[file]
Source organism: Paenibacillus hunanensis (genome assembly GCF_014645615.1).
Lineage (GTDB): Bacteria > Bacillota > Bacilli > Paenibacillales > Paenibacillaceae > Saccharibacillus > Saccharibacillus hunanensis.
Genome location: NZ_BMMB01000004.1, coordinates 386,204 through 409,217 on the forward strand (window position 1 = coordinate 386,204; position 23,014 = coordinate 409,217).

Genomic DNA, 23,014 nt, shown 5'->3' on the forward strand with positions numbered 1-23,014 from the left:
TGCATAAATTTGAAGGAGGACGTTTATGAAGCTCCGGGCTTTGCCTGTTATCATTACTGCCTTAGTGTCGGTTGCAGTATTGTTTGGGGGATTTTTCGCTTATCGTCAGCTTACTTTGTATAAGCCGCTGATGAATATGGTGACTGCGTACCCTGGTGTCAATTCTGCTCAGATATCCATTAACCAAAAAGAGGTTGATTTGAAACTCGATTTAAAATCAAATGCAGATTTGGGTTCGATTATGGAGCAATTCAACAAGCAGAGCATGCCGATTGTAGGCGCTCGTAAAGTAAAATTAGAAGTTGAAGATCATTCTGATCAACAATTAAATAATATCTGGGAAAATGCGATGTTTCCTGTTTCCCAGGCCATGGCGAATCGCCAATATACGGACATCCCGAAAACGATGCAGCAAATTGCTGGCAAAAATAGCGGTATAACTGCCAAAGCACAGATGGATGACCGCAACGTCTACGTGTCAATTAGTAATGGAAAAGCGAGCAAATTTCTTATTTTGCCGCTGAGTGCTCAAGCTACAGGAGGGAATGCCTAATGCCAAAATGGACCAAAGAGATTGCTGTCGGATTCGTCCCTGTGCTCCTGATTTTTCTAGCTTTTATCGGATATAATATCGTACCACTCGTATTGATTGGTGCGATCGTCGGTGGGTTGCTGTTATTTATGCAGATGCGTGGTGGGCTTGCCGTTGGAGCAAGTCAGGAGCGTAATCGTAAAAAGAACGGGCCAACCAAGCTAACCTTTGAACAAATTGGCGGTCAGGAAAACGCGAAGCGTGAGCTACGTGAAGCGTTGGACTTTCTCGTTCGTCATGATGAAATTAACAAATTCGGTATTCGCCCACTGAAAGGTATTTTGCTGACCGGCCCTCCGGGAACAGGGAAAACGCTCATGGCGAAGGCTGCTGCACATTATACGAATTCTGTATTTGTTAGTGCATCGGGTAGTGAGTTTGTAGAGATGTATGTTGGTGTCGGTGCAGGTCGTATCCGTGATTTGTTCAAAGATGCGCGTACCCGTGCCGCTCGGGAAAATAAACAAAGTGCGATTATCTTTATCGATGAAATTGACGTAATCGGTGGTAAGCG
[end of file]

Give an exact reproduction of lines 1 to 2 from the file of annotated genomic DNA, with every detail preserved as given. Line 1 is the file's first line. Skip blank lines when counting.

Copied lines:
Source organism: Paenibacillus hunanensis (genome assembly GCF_014645615.1).
Lineage (GTDB): Bacteria > Bacillota > Bacilli > Paenibacillales > Paenibacillaceae > Saccharibacillus > Saccharibacillus hunanensis.